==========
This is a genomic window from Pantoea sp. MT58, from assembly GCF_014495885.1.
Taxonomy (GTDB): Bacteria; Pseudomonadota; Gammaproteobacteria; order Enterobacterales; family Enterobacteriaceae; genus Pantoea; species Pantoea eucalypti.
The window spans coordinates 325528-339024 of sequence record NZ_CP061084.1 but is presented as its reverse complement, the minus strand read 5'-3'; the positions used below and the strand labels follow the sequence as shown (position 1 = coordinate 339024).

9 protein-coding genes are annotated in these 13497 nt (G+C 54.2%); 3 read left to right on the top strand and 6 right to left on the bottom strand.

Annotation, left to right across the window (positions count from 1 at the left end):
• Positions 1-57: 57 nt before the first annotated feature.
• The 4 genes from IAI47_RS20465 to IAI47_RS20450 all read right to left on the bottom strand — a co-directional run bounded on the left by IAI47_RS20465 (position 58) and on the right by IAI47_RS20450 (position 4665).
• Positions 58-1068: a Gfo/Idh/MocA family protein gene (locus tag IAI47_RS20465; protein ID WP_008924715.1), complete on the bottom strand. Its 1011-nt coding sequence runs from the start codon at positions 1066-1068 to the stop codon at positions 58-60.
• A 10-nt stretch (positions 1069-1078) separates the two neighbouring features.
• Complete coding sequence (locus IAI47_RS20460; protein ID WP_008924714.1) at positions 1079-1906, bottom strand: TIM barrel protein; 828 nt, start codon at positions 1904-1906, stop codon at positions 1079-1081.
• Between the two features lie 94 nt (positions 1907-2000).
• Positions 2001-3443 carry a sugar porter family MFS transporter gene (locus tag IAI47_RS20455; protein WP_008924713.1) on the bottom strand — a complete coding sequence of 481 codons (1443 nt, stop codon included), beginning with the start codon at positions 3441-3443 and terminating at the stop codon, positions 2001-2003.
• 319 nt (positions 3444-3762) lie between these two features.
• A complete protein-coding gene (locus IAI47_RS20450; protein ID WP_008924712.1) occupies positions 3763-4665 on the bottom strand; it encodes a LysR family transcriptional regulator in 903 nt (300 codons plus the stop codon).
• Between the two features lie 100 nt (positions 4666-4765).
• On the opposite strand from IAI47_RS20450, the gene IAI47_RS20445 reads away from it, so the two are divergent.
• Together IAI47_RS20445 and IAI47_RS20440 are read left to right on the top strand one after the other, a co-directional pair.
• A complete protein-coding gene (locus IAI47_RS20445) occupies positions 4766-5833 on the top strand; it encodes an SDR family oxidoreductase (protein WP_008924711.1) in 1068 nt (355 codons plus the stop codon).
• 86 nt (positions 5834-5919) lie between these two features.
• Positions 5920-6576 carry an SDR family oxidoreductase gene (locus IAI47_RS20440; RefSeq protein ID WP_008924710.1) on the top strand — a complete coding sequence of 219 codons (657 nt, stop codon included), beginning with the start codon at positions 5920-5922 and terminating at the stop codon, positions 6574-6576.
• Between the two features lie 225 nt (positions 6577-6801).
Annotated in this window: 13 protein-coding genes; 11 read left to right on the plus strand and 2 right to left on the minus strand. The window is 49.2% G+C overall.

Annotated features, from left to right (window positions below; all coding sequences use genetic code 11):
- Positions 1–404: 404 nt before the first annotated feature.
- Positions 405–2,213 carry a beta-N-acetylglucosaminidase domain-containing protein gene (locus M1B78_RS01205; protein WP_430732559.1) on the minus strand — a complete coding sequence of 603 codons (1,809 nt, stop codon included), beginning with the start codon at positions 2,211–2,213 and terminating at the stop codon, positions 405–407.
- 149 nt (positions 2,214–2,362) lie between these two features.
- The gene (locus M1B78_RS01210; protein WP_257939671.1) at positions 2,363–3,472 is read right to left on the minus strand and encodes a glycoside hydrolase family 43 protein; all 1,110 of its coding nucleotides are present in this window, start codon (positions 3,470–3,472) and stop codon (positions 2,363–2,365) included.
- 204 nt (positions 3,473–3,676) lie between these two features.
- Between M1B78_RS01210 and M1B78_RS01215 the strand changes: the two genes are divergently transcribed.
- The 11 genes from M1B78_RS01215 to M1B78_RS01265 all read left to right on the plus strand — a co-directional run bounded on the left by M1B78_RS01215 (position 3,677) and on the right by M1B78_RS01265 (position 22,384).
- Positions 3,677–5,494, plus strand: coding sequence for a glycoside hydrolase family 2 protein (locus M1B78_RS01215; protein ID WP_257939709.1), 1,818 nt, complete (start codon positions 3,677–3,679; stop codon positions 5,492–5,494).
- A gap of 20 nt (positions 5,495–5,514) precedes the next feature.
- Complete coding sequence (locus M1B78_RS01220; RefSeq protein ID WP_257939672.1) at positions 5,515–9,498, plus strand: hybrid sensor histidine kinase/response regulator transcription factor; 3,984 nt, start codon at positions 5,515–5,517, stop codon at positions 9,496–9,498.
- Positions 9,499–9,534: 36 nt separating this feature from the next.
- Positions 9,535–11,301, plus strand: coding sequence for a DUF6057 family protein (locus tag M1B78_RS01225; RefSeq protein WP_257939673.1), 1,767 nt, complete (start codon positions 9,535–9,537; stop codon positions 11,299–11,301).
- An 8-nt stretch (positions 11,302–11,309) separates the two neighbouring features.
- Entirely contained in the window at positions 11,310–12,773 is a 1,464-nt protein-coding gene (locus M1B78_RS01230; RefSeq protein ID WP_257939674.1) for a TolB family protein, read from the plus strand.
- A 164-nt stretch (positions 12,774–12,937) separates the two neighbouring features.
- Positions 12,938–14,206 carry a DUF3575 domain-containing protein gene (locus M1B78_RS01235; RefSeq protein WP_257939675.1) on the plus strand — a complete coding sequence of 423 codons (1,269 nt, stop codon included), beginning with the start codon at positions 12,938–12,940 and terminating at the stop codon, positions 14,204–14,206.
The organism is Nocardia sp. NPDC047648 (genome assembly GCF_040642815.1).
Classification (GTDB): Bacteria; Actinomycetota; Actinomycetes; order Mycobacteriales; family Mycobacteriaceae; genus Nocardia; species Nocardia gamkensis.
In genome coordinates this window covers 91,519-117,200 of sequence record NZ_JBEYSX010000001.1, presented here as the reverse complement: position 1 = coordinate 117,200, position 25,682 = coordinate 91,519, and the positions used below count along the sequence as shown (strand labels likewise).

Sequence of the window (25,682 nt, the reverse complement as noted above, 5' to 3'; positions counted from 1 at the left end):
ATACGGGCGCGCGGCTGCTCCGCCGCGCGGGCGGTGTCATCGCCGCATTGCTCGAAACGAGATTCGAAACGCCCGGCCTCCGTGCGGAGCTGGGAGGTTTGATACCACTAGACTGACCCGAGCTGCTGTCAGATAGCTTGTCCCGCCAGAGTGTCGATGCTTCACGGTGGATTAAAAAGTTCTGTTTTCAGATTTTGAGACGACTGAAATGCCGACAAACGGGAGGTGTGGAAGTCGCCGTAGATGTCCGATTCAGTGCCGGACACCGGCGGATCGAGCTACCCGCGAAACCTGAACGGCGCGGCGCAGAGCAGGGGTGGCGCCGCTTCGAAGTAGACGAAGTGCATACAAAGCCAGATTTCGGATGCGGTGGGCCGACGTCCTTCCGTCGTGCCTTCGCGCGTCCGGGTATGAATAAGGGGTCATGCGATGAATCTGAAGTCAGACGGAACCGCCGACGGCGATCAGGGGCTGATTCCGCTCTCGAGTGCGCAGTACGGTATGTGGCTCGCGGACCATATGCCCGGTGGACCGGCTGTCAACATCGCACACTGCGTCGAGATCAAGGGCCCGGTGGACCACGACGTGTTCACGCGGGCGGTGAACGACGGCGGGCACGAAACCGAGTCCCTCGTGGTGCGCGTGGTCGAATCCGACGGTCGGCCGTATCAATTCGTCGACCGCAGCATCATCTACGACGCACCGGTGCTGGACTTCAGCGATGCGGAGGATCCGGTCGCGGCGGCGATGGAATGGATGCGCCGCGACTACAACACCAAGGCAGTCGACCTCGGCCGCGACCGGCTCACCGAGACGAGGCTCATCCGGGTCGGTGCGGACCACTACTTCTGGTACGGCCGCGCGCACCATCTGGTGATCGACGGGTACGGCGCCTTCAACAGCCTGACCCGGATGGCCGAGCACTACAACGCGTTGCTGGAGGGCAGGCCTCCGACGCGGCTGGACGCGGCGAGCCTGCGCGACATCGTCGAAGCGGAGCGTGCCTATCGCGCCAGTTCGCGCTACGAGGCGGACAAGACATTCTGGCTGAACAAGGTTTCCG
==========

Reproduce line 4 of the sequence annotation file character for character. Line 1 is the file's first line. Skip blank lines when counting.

9 protein-coding genes are annotated in these 13497 nt (G+C 54.2%); 3 read left to right on the top strand and 6 right to left on the bottom strand.